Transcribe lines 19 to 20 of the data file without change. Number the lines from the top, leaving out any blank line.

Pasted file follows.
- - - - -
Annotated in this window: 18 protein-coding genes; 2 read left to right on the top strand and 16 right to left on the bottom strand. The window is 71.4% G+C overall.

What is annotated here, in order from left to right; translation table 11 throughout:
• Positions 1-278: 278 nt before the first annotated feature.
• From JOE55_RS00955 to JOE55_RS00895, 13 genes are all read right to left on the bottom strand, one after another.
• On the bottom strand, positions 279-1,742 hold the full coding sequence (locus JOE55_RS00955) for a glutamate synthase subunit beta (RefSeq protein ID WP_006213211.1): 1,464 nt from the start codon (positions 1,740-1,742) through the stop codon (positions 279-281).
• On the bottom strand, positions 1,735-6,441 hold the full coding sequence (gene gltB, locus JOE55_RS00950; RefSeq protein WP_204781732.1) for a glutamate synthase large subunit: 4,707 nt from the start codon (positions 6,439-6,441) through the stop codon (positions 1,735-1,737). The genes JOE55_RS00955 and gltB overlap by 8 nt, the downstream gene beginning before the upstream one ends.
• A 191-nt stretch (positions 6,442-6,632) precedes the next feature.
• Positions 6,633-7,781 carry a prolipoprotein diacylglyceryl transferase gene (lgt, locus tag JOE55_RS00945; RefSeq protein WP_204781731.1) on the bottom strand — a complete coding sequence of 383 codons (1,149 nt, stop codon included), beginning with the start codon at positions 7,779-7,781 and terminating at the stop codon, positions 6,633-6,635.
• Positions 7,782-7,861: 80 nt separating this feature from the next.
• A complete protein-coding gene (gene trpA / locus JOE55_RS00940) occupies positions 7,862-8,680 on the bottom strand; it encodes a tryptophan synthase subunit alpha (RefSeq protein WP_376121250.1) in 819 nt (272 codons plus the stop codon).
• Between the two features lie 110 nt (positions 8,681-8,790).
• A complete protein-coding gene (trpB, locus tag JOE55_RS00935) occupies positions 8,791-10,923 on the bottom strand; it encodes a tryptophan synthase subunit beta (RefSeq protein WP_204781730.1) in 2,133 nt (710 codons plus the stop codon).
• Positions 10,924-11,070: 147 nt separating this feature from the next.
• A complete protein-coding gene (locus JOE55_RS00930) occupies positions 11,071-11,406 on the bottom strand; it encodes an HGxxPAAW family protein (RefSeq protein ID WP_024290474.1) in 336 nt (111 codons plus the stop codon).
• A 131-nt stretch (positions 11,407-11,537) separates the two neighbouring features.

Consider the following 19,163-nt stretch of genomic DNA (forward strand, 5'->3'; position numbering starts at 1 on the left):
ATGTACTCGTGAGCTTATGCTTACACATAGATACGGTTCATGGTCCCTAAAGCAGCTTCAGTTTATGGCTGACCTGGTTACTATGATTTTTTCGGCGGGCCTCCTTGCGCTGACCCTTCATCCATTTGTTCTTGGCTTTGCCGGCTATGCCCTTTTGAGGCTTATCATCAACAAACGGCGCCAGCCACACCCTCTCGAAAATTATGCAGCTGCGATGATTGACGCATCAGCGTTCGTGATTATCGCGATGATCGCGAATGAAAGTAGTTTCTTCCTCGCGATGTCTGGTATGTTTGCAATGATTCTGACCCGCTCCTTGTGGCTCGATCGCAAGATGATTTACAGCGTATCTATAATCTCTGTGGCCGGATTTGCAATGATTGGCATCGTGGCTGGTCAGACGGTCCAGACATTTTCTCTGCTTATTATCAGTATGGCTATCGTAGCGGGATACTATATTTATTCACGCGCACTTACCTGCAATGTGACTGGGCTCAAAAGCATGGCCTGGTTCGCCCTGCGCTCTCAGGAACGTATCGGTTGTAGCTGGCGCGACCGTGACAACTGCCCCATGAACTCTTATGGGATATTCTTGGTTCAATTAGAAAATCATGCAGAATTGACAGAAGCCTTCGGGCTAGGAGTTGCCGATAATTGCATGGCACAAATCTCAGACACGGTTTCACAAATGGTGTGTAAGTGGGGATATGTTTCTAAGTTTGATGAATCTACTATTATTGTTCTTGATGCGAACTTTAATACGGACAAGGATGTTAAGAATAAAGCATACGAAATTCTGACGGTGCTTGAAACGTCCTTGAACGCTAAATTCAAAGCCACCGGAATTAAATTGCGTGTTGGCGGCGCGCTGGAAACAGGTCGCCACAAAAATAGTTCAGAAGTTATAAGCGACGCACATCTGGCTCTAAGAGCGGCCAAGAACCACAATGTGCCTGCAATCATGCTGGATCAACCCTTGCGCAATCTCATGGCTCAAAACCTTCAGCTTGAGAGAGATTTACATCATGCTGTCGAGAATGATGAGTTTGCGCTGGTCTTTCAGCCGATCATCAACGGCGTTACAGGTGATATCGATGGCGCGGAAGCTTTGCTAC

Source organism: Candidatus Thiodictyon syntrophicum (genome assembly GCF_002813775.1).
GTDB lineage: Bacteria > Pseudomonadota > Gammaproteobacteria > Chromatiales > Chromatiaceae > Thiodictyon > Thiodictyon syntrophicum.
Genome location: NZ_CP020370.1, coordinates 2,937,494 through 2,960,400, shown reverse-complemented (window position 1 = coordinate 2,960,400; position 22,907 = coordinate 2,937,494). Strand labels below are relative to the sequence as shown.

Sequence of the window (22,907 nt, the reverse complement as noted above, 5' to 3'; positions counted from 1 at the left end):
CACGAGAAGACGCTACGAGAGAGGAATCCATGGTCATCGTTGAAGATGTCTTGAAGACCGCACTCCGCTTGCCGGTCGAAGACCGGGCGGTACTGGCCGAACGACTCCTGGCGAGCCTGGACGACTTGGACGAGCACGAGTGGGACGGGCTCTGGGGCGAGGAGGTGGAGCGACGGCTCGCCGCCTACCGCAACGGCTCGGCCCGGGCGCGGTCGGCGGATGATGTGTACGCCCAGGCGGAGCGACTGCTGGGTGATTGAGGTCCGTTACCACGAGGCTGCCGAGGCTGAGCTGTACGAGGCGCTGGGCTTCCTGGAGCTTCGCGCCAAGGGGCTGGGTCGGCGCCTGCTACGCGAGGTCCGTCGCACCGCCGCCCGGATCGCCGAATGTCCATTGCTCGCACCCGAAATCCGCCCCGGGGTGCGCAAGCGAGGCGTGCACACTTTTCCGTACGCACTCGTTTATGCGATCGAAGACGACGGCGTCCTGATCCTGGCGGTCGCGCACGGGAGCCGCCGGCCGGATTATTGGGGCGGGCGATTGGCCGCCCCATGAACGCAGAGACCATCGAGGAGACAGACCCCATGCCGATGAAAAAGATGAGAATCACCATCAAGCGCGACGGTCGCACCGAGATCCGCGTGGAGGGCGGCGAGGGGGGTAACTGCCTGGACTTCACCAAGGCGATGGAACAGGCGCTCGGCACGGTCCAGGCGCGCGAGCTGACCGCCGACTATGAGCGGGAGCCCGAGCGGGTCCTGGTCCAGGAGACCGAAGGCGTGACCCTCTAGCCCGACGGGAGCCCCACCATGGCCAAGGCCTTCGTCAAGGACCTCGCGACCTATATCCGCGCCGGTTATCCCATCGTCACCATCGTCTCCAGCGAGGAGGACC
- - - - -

GTDB lineage: Bacteria > Pseudomonadota > Gammaproteobacteria > Chromatiales > Chromatiaceae > Thiodictyon > Thiodictyon syntrophicum.
Genome location: NZ_CP020370.1, coordinates 2,937,494 through 2,960,400, shown reverse-complemented (window position 1 = coordinate 2,960,400; position 22,907 = coordinate 2,937,494). Strand labels below are relative to the sequence as shown.